Your new clients, new staff, new partners. By Hitendra Patil Pransform Inc. Have you ever watched a 5-year-old play on a tablet? It’s effortless. To them, it’s second nature. Born in 1995 or later, Generation Z makes up 26 percent of the United States population and is responsible for yearly spending of $44 billion. But they may already be impacting the future of the accounting business in four important ways:
What do we want people to know, think or feel as a result of our internal communications efforts, and why? By Bruce W. Marcus Professional Services Marketing 3.0 The answers to these questions are the foundation for any communications activity, internal or external. They define the dynamic of the program, its focus and its program goals. They make possible a foundation for defining and shaping the strategy. More for CPA Trendlines PRO members: Managing Knowledge as a Growth and Management Tool • The Secret Formula for Getting New Clients • What We’ve Learned Since Accounting Marketing Was Legalized • Do Accounting Firms Really Want an ‘Image’? • What Accounting Firms Need to Learn from Personal Financial Planning Specialists • There […]
How to fine-tune your management dashboard for effectiveness, innovation and growth. By August Aquila Creating the Effective Partnership Don’t kid yourself – It’s a new world out there. Accounting firms need to become more transparent. Partners and employees need to truly understand the firm’s vision and value proposition. They need to see how their daily actions move the firm toward its goals. Mission and vision can no longer be vague, fluffy statements that mean nothing to your clients, employees and partners, and prospects. This new environment requires firms to actually implement their goals by looking at specific objectives and measures. Performance and execution are the key operatives. The old measures, by themselves, won’t do the job anymore. They are still […]
Evolving from running a practice to leading a business. By Sandi Smith Leyva The Accountant’s Accelerator Technology has allowed just about everyone to start their own businesses. We can do something part time, full time or in between. We can start and stop our businesses. We can be successful at lots of different business models. And we can go through stages of our business. If you want to grow exponentially, or even linearly, you’ll need to progress. And before you can do that, it makes sense to figure out where you are now. Here are five stages of business so you can see where you are now and where you want to go.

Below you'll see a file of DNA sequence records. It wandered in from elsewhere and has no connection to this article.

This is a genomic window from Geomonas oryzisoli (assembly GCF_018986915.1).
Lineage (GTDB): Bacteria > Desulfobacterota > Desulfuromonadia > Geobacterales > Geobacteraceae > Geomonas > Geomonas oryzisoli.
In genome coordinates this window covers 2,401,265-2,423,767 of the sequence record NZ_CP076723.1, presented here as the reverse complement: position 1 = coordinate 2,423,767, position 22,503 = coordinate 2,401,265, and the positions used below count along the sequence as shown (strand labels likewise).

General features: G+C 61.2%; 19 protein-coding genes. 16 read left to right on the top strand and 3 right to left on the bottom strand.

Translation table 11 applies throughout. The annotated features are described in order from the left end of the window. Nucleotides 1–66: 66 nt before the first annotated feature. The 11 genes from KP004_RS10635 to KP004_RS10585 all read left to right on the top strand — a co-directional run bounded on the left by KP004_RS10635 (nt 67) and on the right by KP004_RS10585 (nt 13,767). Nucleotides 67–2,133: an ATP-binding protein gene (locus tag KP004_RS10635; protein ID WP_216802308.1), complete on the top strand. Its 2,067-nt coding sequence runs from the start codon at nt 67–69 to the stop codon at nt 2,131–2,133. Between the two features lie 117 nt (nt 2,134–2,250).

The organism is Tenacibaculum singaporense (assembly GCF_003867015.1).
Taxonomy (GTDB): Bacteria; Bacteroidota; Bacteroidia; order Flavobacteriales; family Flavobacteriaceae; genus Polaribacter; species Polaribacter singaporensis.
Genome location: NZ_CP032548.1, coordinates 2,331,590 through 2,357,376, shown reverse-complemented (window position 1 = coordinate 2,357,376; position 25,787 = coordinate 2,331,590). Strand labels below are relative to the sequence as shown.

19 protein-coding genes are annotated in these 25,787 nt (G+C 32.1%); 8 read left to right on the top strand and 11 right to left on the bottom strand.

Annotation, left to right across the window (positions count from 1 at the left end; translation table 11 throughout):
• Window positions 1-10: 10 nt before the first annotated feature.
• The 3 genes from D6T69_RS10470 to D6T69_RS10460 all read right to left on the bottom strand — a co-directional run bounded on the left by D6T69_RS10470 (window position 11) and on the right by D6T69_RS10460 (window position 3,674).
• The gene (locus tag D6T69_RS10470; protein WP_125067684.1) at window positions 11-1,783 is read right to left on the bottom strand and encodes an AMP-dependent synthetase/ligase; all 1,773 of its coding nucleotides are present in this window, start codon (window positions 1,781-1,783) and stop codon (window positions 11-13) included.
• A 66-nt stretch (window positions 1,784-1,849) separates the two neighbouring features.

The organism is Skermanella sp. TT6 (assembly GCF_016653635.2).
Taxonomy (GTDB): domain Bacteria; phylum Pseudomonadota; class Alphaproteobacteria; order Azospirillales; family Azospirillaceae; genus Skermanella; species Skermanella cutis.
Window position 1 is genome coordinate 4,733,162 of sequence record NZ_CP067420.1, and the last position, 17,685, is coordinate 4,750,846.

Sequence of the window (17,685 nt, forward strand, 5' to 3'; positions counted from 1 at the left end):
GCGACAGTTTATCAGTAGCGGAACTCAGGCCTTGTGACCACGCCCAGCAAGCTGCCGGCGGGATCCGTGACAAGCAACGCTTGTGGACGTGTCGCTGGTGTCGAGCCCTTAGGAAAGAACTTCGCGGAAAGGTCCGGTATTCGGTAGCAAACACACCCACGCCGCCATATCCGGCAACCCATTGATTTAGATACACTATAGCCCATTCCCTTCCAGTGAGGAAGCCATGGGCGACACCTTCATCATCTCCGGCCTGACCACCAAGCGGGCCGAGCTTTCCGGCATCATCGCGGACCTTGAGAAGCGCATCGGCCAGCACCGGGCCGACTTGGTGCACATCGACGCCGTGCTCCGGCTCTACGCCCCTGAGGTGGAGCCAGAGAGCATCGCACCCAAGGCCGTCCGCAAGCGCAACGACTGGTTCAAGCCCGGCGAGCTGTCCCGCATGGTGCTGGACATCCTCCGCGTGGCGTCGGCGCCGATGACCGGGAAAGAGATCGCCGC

The four keys driving expansion at MiddletonRaines. Editor’s note: In this first-person account, one of the profession’s most dynamic managing partners shares some of the methods behind his firm’s recent successes. By Wesley Middleton, CPA Managing Partner, MiddletonRaines + Zapata LLP As the managing partner of a firm of 37 people, I have felt protective of the strategies we are employing to be successful. I think that is the CPA in me. We will have almost doubled in year two of our firm over year one at the end of this calendar year. How have we done that? By not selling, marketing or managing like a CPA.
How to integrate two firms after a merger: carefully. By August Aquila Creating the Effective Partnership The tough negotiations and hard-fought agreement were the hard parts, right? Think again. Now you must move your eye from the financial to the human side of the merger. Your work has just begun and may last for 12 months or more. In order to make sure your merger has a better than average chance of succeeding, here are at least two dozen questions that need to be answered:
What to do when every client is in play. By Bruce W. Marcus Professional Services Marketing 3.0 Independent studies, including those from CPA Trendlines, show that a large percentage of accounting clients are dissatisfied with the levels of service from their accountants. Good work delivered on time isn’t enough anymore.
So why should you think you’re a marketing expert, too? By Bruce W. Marcus Professional Services Marketing 3.0 Someone once said that if you’re smart enough to be an accountant, you’re smart enough to do your own marketing. Sure. And you’re probably smart enough to be a nuclear physicist – but that doesn’t make you one.